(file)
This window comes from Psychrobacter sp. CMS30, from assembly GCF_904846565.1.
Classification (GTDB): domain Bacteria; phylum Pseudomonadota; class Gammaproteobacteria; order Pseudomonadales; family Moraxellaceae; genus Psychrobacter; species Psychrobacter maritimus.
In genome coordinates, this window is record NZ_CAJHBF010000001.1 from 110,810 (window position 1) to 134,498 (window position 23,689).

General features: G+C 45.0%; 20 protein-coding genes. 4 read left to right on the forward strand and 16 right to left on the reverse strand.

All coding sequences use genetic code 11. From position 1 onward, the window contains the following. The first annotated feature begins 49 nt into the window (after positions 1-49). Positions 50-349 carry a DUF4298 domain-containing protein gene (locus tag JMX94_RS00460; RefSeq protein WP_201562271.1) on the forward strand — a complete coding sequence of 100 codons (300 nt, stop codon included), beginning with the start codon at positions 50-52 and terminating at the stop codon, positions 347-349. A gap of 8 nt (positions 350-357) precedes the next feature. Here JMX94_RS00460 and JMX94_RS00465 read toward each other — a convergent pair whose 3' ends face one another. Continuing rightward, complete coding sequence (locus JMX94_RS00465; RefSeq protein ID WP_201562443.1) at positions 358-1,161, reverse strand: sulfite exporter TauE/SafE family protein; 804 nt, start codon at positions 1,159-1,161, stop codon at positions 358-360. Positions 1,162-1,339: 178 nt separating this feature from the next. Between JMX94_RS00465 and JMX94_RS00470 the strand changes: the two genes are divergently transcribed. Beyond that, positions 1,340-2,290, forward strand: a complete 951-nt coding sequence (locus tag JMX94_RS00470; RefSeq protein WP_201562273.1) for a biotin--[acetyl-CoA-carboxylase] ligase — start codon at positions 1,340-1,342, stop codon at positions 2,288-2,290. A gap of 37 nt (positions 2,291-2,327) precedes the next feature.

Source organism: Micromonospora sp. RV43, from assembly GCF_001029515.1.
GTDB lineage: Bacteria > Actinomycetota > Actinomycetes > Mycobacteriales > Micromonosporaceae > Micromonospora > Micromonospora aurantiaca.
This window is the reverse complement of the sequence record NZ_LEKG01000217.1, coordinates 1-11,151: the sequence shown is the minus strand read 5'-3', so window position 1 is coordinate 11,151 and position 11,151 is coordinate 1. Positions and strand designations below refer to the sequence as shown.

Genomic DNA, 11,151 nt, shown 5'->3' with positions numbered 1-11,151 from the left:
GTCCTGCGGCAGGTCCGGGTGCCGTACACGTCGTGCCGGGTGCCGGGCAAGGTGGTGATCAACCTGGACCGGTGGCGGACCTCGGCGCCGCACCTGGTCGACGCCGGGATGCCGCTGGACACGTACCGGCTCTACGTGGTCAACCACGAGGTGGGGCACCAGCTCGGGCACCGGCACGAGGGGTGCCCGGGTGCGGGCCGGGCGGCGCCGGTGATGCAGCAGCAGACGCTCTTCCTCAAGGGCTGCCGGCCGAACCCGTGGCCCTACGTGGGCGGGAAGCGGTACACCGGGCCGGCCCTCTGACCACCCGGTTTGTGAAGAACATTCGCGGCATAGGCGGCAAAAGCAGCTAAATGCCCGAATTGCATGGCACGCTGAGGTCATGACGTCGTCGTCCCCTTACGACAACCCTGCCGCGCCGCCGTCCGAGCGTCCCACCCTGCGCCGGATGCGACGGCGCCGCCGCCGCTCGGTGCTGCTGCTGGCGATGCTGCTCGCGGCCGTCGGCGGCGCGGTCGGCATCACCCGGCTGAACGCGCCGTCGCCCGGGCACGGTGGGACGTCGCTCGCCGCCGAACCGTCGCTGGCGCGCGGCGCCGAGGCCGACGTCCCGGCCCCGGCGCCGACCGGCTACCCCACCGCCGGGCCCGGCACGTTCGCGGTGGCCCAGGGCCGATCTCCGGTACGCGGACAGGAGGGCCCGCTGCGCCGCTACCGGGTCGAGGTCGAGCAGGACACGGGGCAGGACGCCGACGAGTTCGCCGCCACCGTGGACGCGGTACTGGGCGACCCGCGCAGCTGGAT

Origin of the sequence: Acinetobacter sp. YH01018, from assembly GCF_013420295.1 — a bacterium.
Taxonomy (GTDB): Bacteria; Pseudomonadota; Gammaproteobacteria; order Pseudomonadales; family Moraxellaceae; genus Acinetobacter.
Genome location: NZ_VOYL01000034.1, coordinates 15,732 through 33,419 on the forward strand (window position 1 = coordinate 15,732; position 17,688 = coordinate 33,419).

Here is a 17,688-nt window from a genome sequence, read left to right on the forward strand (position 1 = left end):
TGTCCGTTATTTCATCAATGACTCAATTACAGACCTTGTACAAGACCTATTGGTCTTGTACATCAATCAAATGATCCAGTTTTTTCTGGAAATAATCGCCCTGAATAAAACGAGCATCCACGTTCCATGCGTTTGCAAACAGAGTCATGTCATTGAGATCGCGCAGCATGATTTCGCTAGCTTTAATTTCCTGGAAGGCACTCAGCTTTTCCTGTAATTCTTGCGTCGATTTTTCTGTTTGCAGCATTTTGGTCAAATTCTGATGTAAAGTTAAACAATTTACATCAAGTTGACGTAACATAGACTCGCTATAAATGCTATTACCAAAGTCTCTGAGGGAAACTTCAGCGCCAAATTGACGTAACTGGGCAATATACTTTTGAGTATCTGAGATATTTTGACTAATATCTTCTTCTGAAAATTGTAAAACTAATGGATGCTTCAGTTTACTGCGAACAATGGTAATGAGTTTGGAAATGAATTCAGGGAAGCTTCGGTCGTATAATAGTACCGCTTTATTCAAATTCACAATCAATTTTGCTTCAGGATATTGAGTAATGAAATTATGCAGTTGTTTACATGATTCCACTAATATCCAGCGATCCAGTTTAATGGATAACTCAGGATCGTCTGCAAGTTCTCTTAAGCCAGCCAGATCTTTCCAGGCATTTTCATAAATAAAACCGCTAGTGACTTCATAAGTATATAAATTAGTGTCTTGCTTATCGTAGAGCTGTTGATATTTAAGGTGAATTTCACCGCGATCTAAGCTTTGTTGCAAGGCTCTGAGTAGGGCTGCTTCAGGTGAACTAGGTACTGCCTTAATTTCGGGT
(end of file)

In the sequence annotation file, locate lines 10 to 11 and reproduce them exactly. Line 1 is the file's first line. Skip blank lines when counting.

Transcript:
GTCCTGCGGCAGGTCCGGGTGCCGTACACGTCGTGCCGGGTGCCGGGCAAGGTGGTGATCAACCTGGACCGGTGGCGGACCTCGGCGCCGCACCTGGTCGACGCCGGGATGCCGCTGGACACGTACCGGCTCTACGTGGTCAACCACGAGGTGGGGCACCAGCTCGGGCACCGGCACGAGGGGTGCCCGGGTGCGGGCCGGGCGGCGCCGGTGATGCAGCAGCAGACGCTCTTCCTCAAGGGCTGCCGGCCGAACCCGTGGCCCTACGTGGGCGGGAAGCGGTACACCGGGCCGGCCCTCTGACCACCCGGTTTGTGAAGAACATTCGCGGCATAGGCGGCAAAAGCAGCTAAATGCCCGAATTGCATGGCACGCTGAGGTCATGACGTCGTCGTCCCCTTACGACAACCCTGCCGCGCCGCCGTCCGAGCGTCCCACCCTGCGCCGGATGCGACGGCGCCGCCGCCGCTCGGTGCTGCTGCTGGCGATGCTGCTCGCGGCCGTCGGCGGCGCGGTCGGCATCACCCGGCTGAACGCGCCGTCGCCCGGGCACGGTGGGACGTCGCTCGCCGCCGAACCGTCGCTGGCGCGCGGCGCCGAGGCCGACGTCCCGGCCCCGGCGCCGACCGGCTACCCCACCGCCGGGCCCGGCACGTTCGCGGTGGCCCAGGGCCGATCTCCGGTACGCGGACAGGAGGGCCCGCTGCGCCGCTACCGGGTCGAGGTCGAGCAGGACACGGGGCAGGACGCCGACGAGTTCGCCGCCACCGTGGACGCGGTACTGGGCGACCCGCGCAGCTGGAT

Origin of the sequence: Acinetobacter sp. YH01018, from assembly GCF_013420295.1 — a bacterium.